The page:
traction in a relative vacuum. Making the case for serious solutions that are
compatible with prosperity and liberty has been made considerably harder by
Lynsey Hanley tells us all how appalling the rise in homelessness in Britain is. Apparently it's all entirely the Tories who actively desire the poor, addicted and mentally addled to suffer. We think that might not be the whole and entire truth to be honest.
One little part of this analysis did catch our eye though:
As long ago as 1993, researchers at the Joseph Rowntree Foundation, in a report tellingly titled Making It Happen: Finding the Resources for Social Housing, noted that 600,000 more homes would have been built in Britain during the 1980s had we invested the same proportion of GDP in housebuilding as West Germany did during the same period.
It's entirely true that West (or as is now, all of) Germany has a rather different structure to the housing market. And calling forth more investment into housebuilding doesn't seem a bad idea to us at all. So, how is it that they've done it?
Well, the first part is that the planning system is generally, even if not quite exactly, "can build." If you own a piece of land then the presumption is that you may build upon it. There are certain things you may not do, of course, but the generally underlying idea is that within those constraints one may. That is, instead of asking permission to build the system is much more sure, you can build, but not this or this.
The second part is that there is a much larger rental sector. No, not a much larger social rented sector, a much larger rental one. Much of which is (page 5) small landlords with one or three units rented out. Or, to translate that into the British vernacular, buy to let landlords. Even the IPPR has been known to note these things.
So, let us indeed take that example of Germany, a place which has built, as Hanley says, sufficient housing for the populace. They've done it by never having the Town and Country Planning Act and by not just allowing but encouraging the petit bourgeois (even haute bourgeois, if you prefer) idea of private landlordism.
All of which might be something of a clue as to how to deal with Britain's problems. Except, of course, for the sad fact that everyone shouting about the problem, including the very Hanley who draws our attention to Germany, insists that those are the very two things that we must not do. That is, having pointed to a solution they are insistent that we must not apply that very solution they are pointing to.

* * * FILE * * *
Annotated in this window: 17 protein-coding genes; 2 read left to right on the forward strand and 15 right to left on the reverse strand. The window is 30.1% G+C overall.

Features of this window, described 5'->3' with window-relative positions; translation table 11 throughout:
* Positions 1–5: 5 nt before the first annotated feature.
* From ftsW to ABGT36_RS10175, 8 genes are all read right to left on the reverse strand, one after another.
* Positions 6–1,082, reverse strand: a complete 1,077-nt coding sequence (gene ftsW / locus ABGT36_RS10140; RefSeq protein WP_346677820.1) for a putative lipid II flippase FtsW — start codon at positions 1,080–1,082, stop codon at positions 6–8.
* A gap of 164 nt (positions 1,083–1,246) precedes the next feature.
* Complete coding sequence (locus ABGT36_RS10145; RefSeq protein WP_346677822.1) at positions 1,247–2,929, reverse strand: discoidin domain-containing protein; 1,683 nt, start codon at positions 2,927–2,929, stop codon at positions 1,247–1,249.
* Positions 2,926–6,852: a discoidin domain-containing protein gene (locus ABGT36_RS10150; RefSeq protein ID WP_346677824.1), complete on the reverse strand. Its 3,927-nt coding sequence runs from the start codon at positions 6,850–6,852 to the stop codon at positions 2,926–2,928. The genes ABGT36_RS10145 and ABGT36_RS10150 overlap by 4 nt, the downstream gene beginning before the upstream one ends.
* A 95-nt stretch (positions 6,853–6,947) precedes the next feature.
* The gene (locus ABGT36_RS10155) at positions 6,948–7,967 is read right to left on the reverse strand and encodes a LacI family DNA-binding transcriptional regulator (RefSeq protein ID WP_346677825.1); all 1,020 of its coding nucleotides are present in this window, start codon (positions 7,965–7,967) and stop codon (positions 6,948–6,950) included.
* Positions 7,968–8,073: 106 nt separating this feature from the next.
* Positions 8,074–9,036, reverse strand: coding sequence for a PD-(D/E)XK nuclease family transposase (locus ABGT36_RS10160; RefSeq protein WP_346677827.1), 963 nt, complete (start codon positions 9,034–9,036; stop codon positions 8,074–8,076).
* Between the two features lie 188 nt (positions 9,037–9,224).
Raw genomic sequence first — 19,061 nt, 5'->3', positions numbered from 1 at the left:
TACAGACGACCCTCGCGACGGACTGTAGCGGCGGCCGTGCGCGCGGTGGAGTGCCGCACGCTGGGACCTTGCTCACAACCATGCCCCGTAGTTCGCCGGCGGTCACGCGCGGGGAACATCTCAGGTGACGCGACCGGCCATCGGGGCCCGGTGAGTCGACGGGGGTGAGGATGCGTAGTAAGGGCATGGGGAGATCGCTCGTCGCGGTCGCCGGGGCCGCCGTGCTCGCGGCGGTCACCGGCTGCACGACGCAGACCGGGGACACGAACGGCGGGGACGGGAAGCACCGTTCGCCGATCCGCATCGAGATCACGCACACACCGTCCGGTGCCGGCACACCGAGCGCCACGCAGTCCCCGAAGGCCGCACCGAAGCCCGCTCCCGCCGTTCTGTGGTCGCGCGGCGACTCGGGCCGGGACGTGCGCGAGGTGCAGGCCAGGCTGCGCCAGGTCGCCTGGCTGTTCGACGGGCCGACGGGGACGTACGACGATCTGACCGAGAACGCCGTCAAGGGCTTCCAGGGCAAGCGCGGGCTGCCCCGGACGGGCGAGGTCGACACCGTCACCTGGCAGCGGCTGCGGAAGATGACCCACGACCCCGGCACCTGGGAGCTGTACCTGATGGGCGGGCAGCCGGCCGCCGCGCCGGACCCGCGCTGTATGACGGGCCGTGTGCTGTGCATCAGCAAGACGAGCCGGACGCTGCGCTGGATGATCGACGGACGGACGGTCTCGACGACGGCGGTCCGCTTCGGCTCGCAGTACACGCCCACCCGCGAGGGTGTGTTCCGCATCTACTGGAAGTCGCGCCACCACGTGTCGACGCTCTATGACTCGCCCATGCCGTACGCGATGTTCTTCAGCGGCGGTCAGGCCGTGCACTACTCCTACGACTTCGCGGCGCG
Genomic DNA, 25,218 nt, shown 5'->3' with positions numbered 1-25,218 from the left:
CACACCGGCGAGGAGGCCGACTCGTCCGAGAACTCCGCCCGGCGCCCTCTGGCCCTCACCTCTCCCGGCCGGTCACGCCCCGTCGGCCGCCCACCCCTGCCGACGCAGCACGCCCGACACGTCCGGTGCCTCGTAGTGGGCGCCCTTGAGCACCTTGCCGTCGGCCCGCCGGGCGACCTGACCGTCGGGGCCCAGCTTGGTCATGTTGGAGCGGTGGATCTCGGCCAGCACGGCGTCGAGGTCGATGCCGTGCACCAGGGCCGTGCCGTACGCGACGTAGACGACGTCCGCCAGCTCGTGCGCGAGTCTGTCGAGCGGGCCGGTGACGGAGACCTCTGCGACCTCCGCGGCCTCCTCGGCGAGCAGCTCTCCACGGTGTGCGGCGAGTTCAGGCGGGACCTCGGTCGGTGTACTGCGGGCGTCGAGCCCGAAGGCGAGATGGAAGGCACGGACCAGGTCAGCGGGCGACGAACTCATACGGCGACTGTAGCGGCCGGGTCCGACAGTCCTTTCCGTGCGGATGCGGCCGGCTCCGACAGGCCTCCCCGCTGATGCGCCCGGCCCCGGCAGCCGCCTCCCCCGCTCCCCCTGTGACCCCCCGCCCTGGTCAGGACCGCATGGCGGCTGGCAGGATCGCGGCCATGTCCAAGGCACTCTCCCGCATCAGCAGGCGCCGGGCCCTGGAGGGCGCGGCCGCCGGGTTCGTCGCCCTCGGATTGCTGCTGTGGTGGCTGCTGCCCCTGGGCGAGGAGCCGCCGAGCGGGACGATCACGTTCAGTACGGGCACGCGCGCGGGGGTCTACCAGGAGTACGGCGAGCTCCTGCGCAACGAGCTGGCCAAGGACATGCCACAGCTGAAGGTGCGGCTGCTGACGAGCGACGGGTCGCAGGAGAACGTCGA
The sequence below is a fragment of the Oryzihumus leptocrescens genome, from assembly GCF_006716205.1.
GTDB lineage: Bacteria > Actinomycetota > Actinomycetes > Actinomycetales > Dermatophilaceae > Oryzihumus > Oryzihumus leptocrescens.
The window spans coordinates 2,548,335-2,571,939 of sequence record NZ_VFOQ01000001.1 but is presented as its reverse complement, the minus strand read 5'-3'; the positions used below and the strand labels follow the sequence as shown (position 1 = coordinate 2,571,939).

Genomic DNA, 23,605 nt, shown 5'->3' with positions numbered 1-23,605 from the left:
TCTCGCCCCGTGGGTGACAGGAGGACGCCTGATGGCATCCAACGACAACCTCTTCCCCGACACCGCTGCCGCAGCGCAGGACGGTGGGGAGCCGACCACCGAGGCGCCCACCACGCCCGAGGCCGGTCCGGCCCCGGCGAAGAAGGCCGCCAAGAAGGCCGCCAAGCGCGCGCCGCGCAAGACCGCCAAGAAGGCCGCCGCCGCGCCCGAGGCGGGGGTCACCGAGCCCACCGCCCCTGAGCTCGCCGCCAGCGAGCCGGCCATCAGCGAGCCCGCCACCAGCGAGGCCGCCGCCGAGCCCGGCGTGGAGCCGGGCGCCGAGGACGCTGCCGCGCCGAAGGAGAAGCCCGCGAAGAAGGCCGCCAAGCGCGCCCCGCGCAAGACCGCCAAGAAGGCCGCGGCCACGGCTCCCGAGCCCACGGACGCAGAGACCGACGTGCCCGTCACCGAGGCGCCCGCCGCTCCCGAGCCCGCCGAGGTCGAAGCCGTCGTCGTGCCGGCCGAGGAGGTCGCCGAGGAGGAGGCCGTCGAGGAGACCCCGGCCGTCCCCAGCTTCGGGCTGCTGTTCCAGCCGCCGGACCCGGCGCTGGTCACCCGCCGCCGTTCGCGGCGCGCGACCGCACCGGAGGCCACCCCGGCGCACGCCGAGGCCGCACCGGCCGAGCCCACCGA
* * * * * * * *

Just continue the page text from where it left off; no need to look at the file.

Politics is a funny thing, isn't it?
As we all know the Chinese communist revolution entirely appropriated all private wealth. As we all also know it has been possible once again, for these past few decades, to make private wealth again. We've thus a good test of that old question, is it simply happenstance that some people have more wealth than others or not?
That is, once the redistribution has happened do we get the same old people accumulating the wealth again or is it some completely different group that then prospers? A claim at least of an answer out of China:
Virtually every Chinese millionaire or billionaire is self-made because capitalist reforms to the centrally planned communist economy only began in the early 1980s and did not really take off until the 1990s. But the modern super-wealthy often turn out to be descended from an earlier capitalist class. Richard [Liu] is no exception. Before the 1949 revolution his family were wealthy shipowners who transported goods along the Yangtze river and the ancient imperial canal from Beijing in the north to Hangzhou in the south. They lost everything when the communists took over and were forcibly resettled at least twice. One academic survey found more than 80 per cent of Chinese “elites” (those with income at least 12 times higher than the average in their area) are descended from the pre-1949 elite. Richard puts this down to “family culture”.
“My parents and grandparents taught us a lot — not Chinese or maths but a sense of values, of how you should be and how you should treat others,” he says. They also drilled into him the knowledge they had once been very rich but everything had been taken away — a lesson all too relevant even now.
Do note that no one is saying that it's genetics or anything so immutable, only that it is the basic culture, the familial upbringing if you prefer.
It's an answer to the question, one of the very few that we've got in any empirical sense, so sad that it's not the one that the redistributors are likely to want to hear. That there is something distinctly non-random about who ends up with said wealth.
There's a new, and free, economic textbook out there, coming from the Core project. David Henderson likes some of it and not other parts. Which is or course just how it's going to go, no one is ever going to get the entire subject between the front and back of just the one book, that's why we've libraries packed with nothing but the subject.